David Williamson Biography


(Critical Edition of Dramatic Literature)

On the surface, David Keith Williamson’s family background and early life hold little to suggest that he would someday help to revolutionize the Australian theater and in so doing emerge as one of Australia’s major playwrights. Born in Melbourne in 1942, during the dark days of wartime Australia, this son of a bank official was reared and received his education for the most part in the small town of Bairnsdale, northeast of Melbourne. He was graduated from Monash University in 1964 with an engineering degree, then took postgraduate work in psychology at the University of Melbourne. From 1966 until 1972, he lectured on thermodynamics and social psychology at Swinburne College of Technology. He married Carol Cranby in 1965, but seven years later he ended both his marriage and his teaching career, determined to fulfill his promise as a writer. In 1974, he remarried, this time to a journalist, Kristin Green; they moved to Birchgrove, an inner Harborside suburb of Sydney. As the twenty-first century began, they made their residence in Queensland, the tropical state north of New South Wales.

Although concentrating on engineering and psychology, Williamson showed interest in the theater during his university years, writing for campus production several satiric reviews and a short play. His first full-length work, The Coming of Stork, was produced in 1970 for “a short weekend season” by the Café La Mama Theatre in Melbourne. After this modest start, Williamson established himself the following year as a fresh and original voice in Australian theater when two more of his plays had successful seasons in Melbourne and Sydney. Both written in 1971, these two plays, The Removalists and Don’s Party, moved in 1973 to London and New York, where they received attention rarely accorded Australian theatrical offerings, at least not since the 1950’s, when Ray Lawler’s steamy drama Summer of the Seventeenth Doll (pr. 1955, pb. 1957; commonly known as The Doll) was produced; Lawler’s account of Australian canecutters and barmaids in a Melbourne slum bore little resemblance, however, to the sophisticated and infinitely more universal plays Williamson sent abroad.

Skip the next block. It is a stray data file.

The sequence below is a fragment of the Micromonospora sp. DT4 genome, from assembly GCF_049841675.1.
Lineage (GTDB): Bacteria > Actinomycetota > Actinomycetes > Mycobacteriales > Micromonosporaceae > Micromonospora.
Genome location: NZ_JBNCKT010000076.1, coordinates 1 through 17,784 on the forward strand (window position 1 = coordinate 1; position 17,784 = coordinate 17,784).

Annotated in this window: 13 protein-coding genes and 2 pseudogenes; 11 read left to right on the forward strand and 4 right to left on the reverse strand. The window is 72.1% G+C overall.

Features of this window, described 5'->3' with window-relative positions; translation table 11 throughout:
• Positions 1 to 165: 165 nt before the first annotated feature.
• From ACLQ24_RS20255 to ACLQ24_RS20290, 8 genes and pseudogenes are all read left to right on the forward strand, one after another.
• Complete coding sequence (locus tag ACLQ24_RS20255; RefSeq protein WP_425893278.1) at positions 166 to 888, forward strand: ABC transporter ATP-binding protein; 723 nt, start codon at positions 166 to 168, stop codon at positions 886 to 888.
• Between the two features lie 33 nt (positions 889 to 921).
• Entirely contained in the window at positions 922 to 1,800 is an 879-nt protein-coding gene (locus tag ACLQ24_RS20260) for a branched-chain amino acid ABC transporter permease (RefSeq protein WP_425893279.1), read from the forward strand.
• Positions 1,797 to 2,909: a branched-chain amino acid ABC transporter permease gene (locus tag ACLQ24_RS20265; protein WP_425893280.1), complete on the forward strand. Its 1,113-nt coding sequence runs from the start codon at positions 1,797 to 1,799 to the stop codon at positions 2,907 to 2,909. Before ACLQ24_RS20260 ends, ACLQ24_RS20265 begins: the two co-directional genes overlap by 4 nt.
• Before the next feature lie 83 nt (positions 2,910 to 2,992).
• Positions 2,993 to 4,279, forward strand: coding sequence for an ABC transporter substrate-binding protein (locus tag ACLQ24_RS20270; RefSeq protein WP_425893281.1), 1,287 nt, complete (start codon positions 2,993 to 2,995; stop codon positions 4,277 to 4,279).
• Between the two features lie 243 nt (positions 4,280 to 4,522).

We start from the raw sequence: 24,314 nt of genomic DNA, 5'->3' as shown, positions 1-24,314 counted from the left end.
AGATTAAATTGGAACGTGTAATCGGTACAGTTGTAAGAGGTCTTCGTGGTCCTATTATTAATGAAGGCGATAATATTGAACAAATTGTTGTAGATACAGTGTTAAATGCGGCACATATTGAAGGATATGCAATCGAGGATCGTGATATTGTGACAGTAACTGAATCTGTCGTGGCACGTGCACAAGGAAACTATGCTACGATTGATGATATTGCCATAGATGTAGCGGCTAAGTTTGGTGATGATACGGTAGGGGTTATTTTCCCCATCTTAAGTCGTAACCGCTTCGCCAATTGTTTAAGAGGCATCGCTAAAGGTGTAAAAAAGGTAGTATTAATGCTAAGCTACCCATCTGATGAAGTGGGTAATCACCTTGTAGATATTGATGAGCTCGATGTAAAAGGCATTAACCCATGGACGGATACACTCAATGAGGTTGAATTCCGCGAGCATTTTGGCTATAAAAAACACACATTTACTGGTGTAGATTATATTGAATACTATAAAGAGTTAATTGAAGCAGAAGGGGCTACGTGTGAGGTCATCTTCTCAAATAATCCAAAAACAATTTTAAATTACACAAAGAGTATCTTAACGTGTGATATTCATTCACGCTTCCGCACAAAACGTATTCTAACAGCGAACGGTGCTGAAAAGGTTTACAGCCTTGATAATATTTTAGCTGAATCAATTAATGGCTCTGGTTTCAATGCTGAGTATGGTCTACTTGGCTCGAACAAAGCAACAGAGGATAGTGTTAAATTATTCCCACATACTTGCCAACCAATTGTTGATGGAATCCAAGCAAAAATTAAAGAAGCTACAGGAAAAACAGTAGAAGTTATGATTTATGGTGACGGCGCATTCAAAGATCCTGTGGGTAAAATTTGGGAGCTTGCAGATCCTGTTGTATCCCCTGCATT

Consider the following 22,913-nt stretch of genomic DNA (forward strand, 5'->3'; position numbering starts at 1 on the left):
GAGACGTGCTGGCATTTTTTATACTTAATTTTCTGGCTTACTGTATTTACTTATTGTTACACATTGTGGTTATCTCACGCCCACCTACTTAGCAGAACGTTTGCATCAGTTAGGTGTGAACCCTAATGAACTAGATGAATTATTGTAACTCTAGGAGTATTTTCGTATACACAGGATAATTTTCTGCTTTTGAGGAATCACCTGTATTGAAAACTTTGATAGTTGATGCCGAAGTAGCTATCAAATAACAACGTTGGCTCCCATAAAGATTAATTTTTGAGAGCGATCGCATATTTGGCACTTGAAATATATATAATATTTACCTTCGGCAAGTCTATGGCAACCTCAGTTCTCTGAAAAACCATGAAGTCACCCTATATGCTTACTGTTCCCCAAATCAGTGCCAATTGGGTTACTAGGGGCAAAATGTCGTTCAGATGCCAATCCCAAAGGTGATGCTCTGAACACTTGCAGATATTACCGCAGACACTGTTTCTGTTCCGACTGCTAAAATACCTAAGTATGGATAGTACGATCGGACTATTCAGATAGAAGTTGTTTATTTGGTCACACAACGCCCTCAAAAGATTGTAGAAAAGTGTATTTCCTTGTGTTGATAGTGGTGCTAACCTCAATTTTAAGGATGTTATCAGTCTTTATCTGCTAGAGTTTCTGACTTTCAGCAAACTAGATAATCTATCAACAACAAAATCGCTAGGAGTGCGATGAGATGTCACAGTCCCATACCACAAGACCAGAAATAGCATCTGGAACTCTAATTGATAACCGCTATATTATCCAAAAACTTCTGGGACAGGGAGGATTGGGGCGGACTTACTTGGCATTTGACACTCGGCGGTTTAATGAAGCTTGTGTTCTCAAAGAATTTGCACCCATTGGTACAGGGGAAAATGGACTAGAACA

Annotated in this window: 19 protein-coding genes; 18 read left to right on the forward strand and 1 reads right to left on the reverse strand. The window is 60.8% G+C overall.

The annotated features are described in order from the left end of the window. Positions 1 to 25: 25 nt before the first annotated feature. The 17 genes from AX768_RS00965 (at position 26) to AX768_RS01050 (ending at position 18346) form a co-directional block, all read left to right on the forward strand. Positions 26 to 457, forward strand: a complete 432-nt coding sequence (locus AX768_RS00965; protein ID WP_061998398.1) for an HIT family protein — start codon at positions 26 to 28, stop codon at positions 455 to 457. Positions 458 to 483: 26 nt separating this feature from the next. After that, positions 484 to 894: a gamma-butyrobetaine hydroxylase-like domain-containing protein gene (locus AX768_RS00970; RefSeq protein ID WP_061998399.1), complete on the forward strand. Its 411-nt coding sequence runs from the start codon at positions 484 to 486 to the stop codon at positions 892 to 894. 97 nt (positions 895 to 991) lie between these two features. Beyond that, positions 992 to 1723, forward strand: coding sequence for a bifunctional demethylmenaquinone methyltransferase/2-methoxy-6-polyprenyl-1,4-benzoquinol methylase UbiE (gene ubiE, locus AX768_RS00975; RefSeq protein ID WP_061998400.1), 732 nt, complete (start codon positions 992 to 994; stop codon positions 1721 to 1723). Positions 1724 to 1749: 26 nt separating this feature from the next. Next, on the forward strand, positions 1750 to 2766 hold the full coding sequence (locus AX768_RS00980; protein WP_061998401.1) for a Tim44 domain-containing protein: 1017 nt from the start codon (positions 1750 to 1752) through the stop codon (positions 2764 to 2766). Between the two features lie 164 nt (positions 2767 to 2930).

At home, Williamson continued to produce new work. That he was commissioned in 1973 to write a play to open the Drama Theatre of the new Sydney Opera House shows how far he had come in three years, from out-of-the-way coffeehouse and storefront theaters such as Café La Mama and The Pram Factory to the establishment’s center of culture.

Not to be outdone, the officials of the South Australian Theatre Company...

(The entire section is 1080 words.)


(Great Authors of World Literature, Critical Edition)

David Keith Williamson once described himself as “bourgeois . . . the product of a middle-class environment.” However, the world he now knows as an internationally acclaimed playwright and screenwriter has taken him far afield from his provincial background. Born in 1942, Williamson spent his early years in a Melbourne suburb and his adolescence in a country town where his father worked in a bank. Williamson graduated from Monash University, Melbourne, with a degree in mechanical engineering. After a year at the General Motors plant, he started teaching in the engineering department of Melbourne’s Swinburne College of Technology.

Even as he was pursuing a scientific education, however, he had devoted time and energy to writing and producing college revues. At that point he found the idea of becoming a writer appealing, but his “bourgeois” side kept him in the safe field of engineering. While lecturing at the technical college, he also studied psychology at the University of Melbourne and eventually began teaching the subject at Swinburne. He continued to write, and in 1968 he saw his first full-length play on stage; this work, The Indecent Exposure of Anthony East, has not been published.

In 1970, The Coming of Stork was produced in Melbourne. In 1971 two more plays, The Removalists and Don’s Party, were produced in Melbourne and later in London. The Removalists, an absurdist drama concerned with gratuitous violence, remains one of Williamson’s most durable works.

The enthusiastic reception of these plays set Williamson on his way to becoming Australia’s premier dramatist, one who would help change the course of the Australian theater. Long dependent on world (mainly British and American) drama, Australians generally ignored plays by their own writers. Such is no longer the case, and Williamson played...

(The entire section is 776 words.)